The “Practice” of Nutrition


Once on the no-no list, because they’re high in cholesterol, eggs have been vindicated! We now know that dietary cholesterol has little impact on disease risk.  Most people can enjoy them in moderation (like all things).

Some people get all freaky about the fact that nutrition advice has changed over the past 100 years or so.  From decade to decade you’ve heard changing guidance about what is good to eat vs. what things you should eat less – or maybe avoid altogether.  Sometimes that advice has been flawed, generally based on incomplete or poorly conducted research.  I’m with you that it can be frustrating and confusing — this is why you need to work with a reliable, trustworthy, RDN who keeps up with the science (as opposed to some other practitioner who doesn’t have the science background to understand what the real research tells us).  When we don’t have solid evidence to tell us exactly what to do in the medical/healthcare world, we move in the most conservative appearing direction that seems to make the most sense based on what we currently know to be the case.  And when research tells us something else, then guidelines and advice change too.

This, my friends, is how science works.  It ain’t perfect, but there’s a method and it’s better than throwing darts or following “feelings”.

MF-MicroscopeYou would never throw out all of medical science because the guidelines on how to treat stomach ulcers has changed in the past decade after many decades of treating as a stress disorder.  Now we know that it’s caused by a bacteria and should be treated with antibiotics. You wouldn’t fire your doctor and walk out to try to find someone who would treat you with stress management techniques.  You celebrate the fact that your doctor now knows how to cure stomach ulcers!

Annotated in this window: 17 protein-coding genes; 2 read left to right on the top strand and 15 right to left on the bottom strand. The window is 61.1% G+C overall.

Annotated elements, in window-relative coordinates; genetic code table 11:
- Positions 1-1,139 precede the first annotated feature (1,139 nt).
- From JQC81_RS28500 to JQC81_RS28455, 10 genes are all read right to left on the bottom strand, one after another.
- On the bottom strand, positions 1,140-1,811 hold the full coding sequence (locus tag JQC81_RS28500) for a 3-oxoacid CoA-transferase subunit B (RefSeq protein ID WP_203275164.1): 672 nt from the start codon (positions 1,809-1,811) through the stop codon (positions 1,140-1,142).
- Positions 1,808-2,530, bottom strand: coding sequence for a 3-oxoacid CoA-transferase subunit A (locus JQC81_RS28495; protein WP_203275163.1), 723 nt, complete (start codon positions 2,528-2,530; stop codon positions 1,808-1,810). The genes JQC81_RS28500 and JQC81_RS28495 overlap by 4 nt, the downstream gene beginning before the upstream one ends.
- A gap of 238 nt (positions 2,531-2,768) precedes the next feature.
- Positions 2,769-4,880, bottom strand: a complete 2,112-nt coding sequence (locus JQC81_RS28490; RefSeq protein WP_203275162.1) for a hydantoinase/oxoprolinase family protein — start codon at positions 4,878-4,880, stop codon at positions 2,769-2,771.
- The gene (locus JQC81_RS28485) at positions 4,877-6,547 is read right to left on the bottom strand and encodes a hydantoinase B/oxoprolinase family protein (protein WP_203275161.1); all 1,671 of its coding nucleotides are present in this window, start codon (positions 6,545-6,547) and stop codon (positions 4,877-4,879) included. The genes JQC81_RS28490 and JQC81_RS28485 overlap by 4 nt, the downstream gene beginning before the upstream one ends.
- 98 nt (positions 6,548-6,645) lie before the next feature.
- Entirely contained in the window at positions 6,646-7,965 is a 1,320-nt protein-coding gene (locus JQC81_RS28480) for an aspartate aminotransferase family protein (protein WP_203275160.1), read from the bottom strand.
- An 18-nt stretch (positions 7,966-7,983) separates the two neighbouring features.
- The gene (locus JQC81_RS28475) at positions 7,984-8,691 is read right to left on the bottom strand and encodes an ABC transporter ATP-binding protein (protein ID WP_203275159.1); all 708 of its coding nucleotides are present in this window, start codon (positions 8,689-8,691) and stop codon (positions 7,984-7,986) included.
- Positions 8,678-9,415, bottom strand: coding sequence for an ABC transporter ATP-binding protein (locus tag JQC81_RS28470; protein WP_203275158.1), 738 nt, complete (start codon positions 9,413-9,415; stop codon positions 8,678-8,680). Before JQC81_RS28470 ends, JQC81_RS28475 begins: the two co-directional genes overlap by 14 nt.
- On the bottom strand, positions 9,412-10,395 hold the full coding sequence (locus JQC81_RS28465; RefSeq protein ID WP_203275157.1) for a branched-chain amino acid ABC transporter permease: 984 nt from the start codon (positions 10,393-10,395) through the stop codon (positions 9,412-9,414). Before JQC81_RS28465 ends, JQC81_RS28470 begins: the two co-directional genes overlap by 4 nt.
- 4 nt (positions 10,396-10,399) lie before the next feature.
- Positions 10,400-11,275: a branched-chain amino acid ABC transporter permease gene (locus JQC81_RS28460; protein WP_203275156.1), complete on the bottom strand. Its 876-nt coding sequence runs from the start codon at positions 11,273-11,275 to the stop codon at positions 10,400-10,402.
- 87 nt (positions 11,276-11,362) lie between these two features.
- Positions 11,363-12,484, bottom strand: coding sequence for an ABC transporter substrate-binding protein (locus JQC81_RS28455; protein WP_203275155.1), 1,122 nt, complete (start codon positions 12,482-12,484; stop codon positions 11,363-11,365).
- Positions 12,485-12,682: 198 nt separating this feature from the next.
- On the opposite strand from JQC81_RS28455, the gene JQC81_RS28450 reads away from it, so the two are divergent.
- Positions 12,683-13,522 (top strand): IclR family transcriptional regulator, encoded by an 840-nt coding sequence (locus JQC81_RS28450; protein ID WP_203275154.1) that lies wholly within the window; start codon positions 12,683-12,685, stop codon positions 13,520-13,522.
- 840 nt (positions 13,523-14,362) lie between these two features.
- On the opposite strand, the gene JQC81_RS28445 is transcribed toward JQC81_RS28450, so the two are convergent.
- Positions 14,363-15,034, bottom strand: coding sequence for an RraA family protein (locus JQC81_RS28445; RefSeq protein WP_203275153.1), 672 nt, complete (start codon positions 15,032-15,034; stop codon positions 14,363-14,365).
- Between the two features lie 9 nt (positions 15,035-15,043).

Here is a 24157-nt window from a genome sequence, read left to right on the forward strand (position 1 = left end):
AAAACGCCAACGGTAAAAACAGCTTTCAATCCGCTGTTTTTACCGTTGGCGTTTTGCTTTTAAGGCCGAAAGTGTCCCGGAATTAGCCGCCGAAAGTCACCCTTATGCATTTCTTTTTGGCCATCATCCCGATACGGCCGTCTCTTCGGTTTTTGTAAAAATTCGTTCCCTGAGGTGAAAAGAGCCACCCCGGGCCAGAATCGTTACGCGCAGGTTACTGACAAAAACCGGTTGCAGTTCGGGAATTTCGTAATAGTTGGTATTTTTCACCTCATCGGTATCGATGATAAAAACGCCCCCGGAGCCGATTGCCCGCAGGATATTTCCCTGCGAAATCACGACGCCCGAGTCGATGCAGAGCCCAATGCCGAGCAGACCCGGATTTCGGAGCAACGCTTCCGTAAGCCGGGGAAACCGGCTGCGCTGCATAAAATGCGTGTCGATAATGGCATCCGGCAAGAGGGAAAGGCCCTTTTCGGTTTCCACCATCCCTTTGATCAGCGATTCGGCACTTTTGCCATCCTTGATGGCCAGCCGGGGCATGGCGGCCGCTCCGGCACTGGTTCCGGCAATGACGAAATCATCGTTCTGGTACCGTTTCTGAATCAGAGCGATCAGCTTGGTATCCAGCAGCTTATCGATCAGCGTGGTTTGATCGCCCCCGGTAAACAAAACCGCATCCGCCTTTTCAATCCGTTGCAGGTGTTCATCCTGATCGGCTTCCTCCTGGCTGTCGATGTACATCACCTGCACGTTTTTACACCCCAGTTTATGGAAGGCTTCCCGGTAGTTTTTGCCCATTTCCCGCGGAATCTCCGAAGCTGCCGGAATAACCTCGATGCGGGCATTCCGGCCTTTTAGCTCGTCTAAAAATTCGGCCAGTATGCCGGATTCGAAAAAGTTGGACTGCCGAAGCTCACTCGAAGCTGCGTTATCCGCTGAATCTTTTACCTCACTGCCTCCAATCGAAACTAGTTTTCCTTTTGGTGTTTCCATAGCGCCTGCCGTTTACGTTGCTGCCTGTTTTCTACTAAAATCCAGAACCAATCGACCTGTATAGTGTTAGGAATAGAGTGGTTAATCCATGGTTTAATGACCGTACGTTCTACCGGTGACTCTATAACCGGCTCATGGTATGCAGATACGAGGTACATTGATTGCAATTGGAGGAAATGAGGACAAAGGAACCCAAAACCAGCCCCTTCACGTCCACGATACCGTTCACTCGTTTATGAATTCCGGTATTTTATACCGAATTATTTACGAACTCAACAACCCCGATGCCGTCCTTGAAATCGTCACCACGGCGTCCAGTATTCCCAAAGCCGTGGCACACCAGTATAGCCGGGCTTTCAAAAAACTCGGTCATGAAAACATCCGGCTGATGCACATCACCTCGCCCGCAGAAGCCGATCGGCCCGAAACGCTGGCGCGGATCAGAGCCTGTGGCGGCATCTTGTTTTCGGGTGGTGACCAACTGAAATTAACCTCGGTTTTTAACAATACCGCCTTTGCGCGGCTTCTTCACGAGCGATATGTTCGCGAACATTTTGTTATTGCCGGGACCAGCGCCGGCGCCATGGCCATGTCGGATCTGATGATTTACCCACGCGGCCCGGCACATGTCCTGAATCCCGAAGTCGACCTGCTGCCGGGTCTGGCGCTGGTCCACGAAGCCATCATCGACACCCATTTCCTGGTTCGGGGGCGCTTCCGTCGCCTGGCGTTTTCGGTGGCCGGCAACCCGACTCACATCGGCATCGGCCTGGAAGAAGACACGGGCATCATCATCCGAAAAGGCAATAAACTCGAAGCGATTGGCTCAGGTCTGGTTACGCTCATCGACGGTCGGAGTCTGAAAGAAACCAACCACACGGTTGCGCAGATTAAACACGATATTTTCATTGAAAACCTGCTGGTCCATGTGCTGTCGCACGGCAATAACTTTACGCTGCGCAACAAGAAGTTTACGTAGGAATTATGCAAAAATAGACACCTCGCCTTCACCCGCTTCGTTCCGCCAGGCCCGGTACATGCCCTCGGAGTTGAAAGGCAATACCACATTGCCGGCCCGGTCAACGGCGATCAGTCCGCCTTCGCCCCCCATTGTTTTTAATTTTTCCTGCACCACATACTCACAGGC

Yet there’s this subtle undercurrent (sometimes not so subtle) of quasi-experts out there making a darn good living convincing people that you can’t trust medical professionals (like that franchise of books called something like “what your doctor doesn’t want you to know”).  It builds on the natural and growing suspicion that people have about the “establishment”.  Not only that, but many of these folks are darn-good marketers.  What they lack in actual scientific training, they more than make up for in flashy, charismatic, alarming, and down-right convincing arguments.  They are almost always also really good looking, right?  And they almost never have real degrees (though some have official sounding credentials from online institutions) in any science or health field.


Brand new evidence suggests that gluten intolerance may not be an actual condition after all — people may be sensitive to another constituent in some gluten-containing foods. The evidence is changing and so are the recommendations.

I want you to know that the science of nutrition is a changing science.  When the information we have changes, I’m going to change my recommendations so that you get the best nutrition advice possible. Nutrition is an evolving science and sometimes it’s a bit of art mixed in with the science.  Sometimes it takes practice to find out what works for one client, even perhaps things that don’t work for others.

I’m (and so many of my awesome colleagues are also) committed to growing and learning the evolving SCIENCE of nutrition.  This weekend, I head to the annual nutrition conference for registered dietitian nutritionists (FNCE).  I’ll be attending sessions on topics as wide-ranging as food allergies to functional foods to the microbiome.  I’m fully geeked out.  Get ready for some exciting posts when I return.  Meanwhile, follow my (mis)adventures on Twitter via @DietitianSherry!


  1. I love this! I know so many people are frustrated and confused by changing guidelines and research and often do go towards those marketing health gurus who seems to promise the world. Hopefully dietitians can get out the message of credible nutrition science and help people understand!

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